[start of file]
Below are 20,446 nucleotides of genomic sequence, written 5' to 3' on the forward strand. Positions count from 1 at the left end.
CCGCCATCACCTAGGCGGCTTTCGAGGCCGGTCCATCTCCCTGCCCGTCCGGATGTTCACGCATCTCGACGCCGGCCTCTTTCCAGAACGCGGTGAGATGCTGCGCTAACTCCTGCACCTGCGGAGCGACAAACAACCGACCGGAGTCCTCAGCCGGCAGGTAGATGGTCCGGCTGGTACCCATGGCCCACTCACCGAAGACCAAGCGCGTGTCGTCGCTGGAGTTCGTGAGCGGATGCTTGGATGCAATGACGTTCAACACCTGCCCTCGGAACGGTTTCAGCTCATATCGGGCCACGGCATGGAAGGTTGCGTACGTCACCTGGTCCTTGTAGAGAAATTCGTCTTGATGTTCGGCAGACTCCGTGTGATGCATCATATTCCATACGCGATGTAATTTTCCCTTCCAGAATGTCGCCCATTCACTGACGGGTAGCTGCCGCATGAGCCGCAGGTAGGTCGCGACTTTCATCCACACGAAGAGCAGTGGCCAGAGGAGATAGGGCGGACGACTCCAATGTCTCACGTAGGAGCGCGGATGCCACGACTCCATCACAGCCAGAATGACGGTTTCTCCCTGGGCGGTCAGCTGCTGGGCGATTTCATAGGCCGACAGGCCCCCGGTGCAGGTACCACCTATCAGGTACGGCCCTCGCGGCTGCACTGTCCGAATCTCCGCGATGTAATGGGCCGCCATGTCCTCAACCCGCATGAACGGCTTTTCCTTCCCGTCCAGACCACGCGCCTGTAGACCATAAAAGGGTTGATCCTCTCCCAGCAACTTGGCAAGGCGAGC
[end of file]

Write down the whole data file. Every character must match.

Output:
Below are 20,446 nucleotides of genomic sequence, written 5' to 3' on the forward strand. Positions count from 1 at the left end.
CCGCCATCACCTAGGCGGCTTTCGAGGCCGGTCCATCTCCCTGCCCGTCCGGATGTTCACGCATCTCGACGCCGGCCTCTTTCCAGAACGCGGTGAGATGCTGCGCTAACTCCTGCACCTGCGGAGCGACAAACAACCGACCGGAGTCCTCAGCCGGCAGGTAGATGGTCCGGCTGGTACCCATGGCCCACTCACCGAAGACCAAGCGCGTGTCGTCGCTGGAGTTCGTGAGCGGATGCTTGGATGCAATGACGTTCAACACCTGCCCTCGGAACGGTTTCAGCTCATATCGGGCCACGGCATGGAAGGTTGCGTACGTCACCTGGTCCTTGTAGAGAAATTCGTCTTGATGTTCGGCAGACTCCGTGTGATGCATCATATTCCATACGCGATGTAATTTTCCCTTCCAGAATGTCGCCCATTCACTGACGGGTAGCTGCCGCATGAGCCGCAGGTAGGTCGCGACTTTCATCCACACGAAGAGCAGTGGCCAGAGGAGATAGGGCGGACGACTCCAATGTCTCACGTAGGAGCGCGGATGCCACGACTCCATCACAGCCAGAATGACGGTTTCTCCCTGGGCGGTCAGCTGCTGGGCGATTTCATAGGCCGACAGGCCCCCGGTGCAGGTACCACCTATCAGGTACGGCCCTCGCGGCTGCACTGTCCGAATCTCCGCGATGTAATGGGCCGCCATGTCCTCAACCCGCATGAACGGCTTTTCCTTCCCGTCCAGACCACGCGCCTGTAGACCATAAAAGGGTTGATCCTCTCCCAGCAACTTGGCAAGGCGAGC